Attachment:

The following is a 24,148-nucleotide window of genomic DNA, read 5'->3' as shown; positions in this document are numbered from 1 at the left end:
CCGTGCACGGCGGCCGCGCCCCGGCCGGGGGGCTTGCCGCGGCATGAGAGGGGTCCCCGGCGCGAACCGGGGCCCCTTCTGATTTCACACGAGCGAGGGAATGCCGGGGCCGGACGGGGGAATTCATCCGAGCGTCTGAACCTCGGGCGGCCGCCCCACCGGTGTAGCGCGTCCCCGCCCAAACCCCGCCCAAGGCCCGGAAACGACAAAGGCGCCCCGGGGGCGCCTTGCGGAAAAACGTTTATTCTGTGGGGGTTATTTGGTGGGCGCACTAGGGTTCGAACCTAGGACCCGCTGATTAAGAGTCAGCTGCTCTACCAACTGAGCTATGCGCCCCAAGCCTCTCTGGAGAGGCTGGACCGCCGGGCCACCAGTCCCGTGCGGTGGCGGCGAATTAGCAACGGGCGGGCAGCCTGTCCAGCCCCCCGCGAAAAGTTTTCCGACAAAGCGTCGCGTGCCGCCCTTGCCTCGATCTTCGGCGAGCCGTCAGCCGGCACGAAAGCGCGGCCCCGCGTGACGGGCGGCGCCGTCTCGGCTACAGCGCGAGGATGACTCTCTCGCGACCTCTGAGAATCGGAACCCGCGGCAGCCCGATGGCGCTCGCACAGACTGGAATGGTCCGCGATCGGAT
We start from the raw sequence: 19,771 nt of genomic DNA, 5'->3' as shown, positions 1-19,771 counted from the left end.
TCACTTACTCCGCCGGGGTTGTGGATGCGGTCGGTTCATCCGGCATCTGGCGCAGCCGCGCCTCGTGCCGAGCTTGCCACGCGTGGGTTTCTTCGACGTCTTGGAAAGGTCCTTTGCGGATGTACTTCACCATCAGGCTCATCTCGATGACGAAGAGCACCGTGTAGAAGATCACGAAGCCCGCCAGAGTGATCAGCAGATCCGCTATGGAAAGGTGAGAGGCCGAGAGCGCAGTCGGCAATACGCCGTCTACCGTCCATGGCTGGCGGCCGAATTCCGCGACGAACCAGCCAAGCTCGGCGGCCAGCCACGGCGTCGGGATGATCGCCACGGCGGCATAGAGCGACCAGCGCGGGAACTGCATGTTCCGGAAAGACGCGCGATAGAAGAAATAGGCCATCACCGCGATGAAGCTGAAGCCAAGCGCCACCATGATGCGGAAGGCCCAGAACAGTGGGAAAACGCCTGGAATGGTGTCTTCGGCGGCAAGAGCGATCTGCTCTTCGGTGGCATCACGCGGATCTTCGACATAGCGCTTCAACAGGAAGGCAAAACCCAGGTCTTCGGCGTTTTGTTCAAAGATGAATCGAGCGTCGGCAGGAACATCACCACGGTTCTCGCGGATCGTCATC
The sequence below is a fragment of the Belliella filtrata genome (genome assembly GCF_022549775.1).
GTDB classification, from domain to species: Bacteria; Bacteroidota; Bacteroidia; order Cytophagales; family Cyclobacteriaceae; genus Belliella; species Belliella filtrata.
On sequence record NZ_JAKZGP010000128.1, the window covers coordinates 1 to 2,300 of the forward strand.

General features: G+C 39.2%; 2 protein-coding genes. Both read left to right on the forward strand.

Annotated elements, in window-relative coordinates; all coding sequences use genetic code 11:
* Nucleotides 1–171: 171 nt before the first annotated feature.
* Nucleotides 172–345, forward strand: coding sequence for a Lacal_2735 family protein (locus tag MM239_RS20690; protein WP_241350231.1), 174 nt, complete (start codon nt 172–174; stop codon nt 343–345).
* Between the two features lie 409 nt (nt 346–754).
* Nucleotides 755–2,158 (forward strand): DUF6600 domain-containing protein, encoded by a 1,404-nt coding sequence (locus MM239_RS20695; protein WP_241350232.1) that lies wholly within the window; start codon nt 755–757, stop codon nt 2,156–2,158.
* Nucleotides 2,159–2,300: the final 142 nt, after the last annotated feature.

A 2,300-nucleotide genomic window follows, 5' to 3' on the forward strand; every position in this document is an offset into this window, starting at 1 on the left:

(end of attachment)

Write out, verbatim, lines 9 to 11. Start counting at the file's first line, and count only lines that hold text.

Annotated elements, in window-relative coordinates; all coding sequences use genetic code 11:
* Nucleotides 1–171: 171 nt before the first annotated feature.
* Nucleotides 172–345, forward strand: coding sequence for a Lacal_2735 family protein (locus tag MM239_RS20690; protein WP_241350231.1), 174 nt, complete (start codon nt 172–174; stop codon nt 343–345).